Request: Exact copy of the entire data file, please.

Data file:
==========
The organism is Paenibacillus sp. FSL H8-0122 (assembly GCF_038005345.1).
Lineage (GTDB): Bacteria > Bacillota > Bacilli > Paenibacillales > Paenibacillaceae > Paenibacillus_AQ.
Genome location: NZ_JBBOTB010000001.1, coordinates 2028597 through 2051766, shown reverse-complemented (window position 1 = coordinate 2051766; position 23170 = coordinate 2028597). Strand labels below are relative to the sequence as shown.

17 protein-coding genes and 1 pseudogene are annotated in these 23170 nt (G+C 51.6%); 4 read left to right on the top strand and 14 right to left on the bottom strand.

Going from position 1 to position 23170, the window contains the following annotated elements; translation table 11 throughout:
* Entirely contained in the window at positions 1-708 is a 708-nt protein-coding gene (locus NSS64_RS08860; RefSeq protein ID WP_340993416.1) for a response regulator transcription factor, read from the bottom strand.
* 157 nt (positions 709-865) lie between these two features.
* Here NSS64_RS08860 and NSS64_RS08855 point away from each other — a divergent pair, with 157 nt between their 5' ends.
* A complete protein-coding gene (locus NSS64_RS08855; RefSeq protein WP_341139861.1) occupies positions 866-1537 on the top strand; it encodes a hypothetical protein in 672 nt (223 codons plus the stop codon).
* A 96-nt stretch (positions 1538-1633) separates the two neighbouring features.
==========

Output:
The organism is Paenibacillus sp. FSL H8-0122 (assembly GCF_038005345.1).
Lineage (GTDB): Bacteria > Bacillota > Bacilli > Paenibacillales > Paenibacillaceae > Paenibacillus_AQ.
Genome location: NZ_JBBOTB010000001.1, coordinates 2028597 through 2051766, shown reverse-complemented (window position 1 = coordinate 2051766; position 23170 = coordinate 2028597). Strand labels below are relative to the sequence as shown.

17 protein-coding genes and 1 pseudogene are annotated in these 23170 nt (G+C 51.6%); 4 read left to right on the top strand and 14 right to left on the bottom strand.

Going from position 1 to position 23170, the window contains the following annotated elements; translation table 11 throughout:
* Entirely contained in the window at positions 1-708 is a 708-nt protein-coding gene (locus NSS64_RS08860; RefSeq protein ID WP_340993416.1) for a response regulator transcription factor, read from the bottom strand.
* 157 nt (positions 709-865) lie between these two features.
* Here NSS64_RS08860 and NSS64_RS08855 point away from each other — a divergent pair, with 157 nt between their 5' ends.
* A complete protein-coding gene (locus NSS64_RS08855; RefSeq protein WP_341139861.1) occupies positions 866-1537 on the top strand; it encodes a hypothetical protein in 672 nt (223 codons plus the stop codon).
* A 96-nt stretch (positions 1538-1633) separates the two neighbouring features.